With its entrance into the New York office market, Parsippany, N.J.-based SJP Properties went big with Eleven Times Square. The 40-story glass-clad speculative office building sits atop a six-story ribboned base that wraps around the bustling corner of 42nd Street and Eighth Avenue.
Dan Kaplan, senior partner at FXFOWLE Architects in New York says the tower’s prominent site was one of the most challenging aspects for the design team from the beginning.
“It is surrounded on all four sides with ample light and air,” he says. “There is no ‘back.’ Every side is highly visible, yet very different in urban character and solar exposure. With that in mind, we wanted Eleven Times Square to deliver an excellent workplace for today’s corporate tenants; extend the vibrancy of Times Square; and create a unique architectural expression.”
Among the building’s signature elements is the glass-clad “Crystal” that outwardly slopes as it rises, preserving sightlines along the 42nd Street corridor.
With a tight budget, fast-track schedule and high-performance goals, significant teamwork was required throughout the project. The construction manager, Plaza Construction Corporation of New York, was involved from the schematic design phase to help address issues early in the process.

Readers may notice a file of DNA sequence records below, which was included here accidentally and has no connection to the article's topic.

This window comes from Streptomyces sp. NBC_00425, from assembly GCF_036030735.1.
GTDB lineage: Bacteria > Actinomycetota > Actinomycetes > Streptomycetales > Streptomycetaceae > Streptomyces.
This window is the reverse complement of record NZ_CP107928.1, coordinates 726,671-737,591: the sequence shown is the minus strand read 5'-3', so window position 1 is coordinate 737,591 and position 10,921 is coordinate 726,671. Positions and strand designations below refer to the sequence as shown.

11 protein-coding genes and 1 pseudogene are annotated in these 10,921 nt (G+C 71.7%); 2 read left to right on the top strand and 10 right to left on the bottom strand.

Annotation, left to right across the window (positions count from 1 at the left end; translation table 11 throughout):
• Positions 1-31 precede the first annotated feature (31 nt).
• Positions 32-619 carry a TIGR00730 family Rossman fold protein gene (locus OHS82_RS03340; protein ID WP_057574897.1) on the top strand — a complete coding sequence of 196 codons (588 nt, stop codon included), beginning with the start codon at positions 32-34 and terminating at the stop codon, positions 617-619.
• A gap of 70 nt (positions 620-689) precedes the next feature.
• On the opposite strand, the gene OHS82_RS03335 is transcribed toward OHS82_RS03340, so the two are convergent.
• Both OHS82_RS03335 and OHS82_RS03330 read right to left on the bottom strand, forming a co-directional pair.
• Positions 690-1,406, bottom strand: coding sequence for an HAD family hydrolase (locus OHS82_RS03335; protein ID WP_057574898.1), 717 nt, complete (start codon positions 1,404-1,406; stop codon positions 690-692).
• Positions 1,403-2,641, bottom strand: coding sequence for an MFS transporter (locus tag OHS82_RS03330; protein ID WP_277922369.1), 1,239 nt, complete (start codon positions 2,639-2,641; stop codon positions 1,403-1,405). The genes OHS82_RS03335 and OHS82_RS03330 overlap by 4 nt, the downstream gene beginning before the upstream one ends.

With an aim to achieve LEED Gold certification, the collaborative team devised a cost-effective high-performance curtainwall design. As a result, it is the only commercial office building in New York to have different fa�ade properties on its north and south facades. The south portion of the building, which is exposed to the most sun, has reflective glass and perforated aluminum sunshades to cut down glare and heat gain. In contrast, the north portion is sheer and more transparent. To prevent heat loss at transfer points, the unitized highly-insulated structurally-glazed curtainwall has no exterior mullion caps.
However, the building’s most unique aspect is its concrete core. Eleven Times Square was the first time a slip-form concrete core was erected before the steel frame on a New York City tower.
Additional safety measures and negotiations with construction unions were required to make the plan happen. A combination of fall protection and debris retention ensured the safety of ironworkers while concrete installation was taking place simultaneously above.
“Before this job, it was believed by many that you couldn’t do a concrete core first in New York because certain trades wouldn’t work below other trades,” says Richard Wood, president of Plaza Construction Corporation. “There were a lot of people around town predicting it would be a disaster and it was the antithesis of that. We worked with the Local 40 Ironworkers, worked out an acceptable safety plan and helped save the owner money.”
Developer/Owner: SJP Properties
Construction Manager: Plaza Construction Corporation, New York
Architect: FXFOWLE Architects, New York*
*Submitted Project to New York Construction